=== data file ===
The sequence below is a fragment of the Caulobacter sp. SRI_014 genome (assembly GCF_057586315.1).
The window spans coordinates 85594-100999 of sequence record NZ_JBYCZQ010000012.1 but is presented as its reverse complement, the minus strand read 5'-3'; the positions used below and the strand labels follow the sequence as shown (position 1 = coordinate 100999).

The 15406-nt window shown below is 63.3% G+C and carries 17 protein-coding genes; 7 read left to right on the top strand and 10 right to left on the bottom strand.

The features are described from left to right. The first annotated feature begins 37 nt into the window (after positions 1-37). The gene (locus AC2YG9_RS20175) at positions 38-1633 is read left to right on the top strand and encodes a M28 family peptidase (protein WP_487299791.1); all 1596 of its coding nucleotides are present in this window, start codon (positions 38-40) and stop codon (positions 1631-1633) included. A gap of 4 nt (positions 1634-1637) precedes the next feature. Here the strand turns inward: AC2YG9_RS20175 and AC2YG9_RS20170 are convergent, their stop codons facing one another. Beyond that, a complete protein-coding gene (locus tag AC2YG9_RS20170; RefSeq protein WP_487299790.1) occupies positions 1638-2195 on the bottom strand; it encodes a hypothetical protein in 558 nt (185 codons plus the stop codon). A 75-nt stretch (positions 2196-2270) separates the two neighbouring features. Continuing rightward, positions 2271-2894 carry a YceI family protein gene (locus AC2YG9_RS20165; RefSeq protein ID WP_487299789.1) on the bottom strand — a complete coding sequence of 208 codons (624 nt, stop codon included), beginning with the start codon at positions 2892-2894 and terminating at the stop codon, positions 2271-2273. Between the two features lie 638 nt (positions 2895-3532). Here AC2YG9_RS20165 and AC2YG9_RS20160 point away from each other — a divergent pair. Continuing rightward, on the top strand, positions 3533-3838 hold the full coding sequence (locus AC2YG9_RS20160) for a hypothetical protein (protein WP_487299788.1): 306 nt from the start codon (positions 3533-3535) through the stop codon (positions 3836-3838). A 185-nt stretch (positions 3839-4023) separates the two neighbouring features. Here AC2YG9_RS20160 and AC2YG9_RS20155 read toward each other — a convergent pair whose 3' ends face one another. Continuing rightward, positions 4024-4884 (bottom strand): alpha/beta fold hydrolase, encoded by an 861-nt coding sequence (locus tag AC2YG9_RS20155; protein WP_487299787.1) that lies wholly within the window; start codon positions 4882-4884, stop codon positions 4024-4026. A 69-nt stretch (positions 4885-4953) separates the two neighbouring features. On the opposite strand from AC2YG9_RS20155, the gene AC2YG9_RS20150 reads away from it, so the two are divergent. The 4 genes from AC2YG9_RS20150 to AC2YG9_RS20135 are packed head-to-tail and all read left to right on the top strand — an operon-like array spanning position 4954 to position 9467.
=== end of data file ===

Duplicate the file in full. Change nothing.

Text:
The sequence below is a fragment of the Caulobacter sp. SRI_014 genome (assembly GCF_057586315.1).
The window spans coordinates 85594-100999 of sequence record NZ_JBYCZQ010000012.1 but is presented as its reverse complement, the minus strand read 5'-3'; the positions used below and the strand labels follow the sequence as shown (position 1 = coordinate 100999).

The 15406-nt window shown below is 63.3% G+C and carries 17 protein-coding genes; 7 read left to right on the top strand and 10 right to left on the bottom strand.

The features are described from left to right. The first annotated feature begins 37 nt into the window (after positions 1-37). The gene (locus AC2YG9_RS20175) at positions 38-1633 is read left to right on the top strand and encodes a M28 family peptidase (protein WP_487299791.1); all 1596 of its coding nucleotides are present in this window, start codon (positions 38-40) and stop codon (positions 1631-1633) included. A gap of 4 nt (positions 1634-1637) precedes the next feature. Here the strand turns inward: AC2YG9_RS20175 and AC2YG9_RS20170 are convergent, their stop codons facing one another. Beyond that, a complete protein-coding gene (locus tag AC2YG9_RS20170; RefSeq protein WP_487299790.1) occupies positions 1638-2195 on the bottom strand; it encodes a hypothetical protein in 558 nt (185 codons plus the stop codon). A 75-nt stretch (positions 2196-2270) separates the two neighbouring features. Continuing rightward, positions 2271-2894 carry a YceI family protein gene (locus AC2YG9_RS20165; RefSeq protein ID WP_487299789.1) on the bottom strand — a complete coding sequence of 208 codons (624 nt, stop codon included), beginning with the start codon at positions 2892-2894 and terminating at the stop codon, positions 2271-2273. Between the two features lie 638 nt (positions 2895-3532). Here AC2YG9_RS20165 and AC2YG9_RS20160 point away from each other — a divergent pair. Continuing rightward, on the top strand, positions 3533-3838 hold the full coding sequence (locus AC2YG9_RS20160) for a hypothetical protein (protein WP_487299788.1): 306 nt from the start codon (positions 3533-3535) through the stop codon (positions 3836-3838). A 185-nt stretch (positions 3839-4023) separates the two neighbouring features. Here AC2YG9_RS20160 and AC2YG9_RS20155 read toward each other — a convergent pair whose 3' ends face one another. Continuing rightward, positions 4024-4884 (bottom strand): alpha/beta fold hydrolase, encoded by an 861-nt coding sequence (locus tag AC2YG9_RS20155; protein WP_487299787.1) that lies wholly within the window; start codon positions 4882-4884, stop codon positions 4024-4026. A 69-nt stretch (positions 4885-4953) separates the two neighbouring features. On the opposite strand from AC2YG9_RS20155, the gene AC2YG9_RS20150 reads away from it, so the two are divergent. The 4 genes from AC2YG9_RS20150 to AC2YG9_RS20135 are packed head-to-tail and all read left to right on the top strand — an operon-like array spanning position 4954 to position 9467.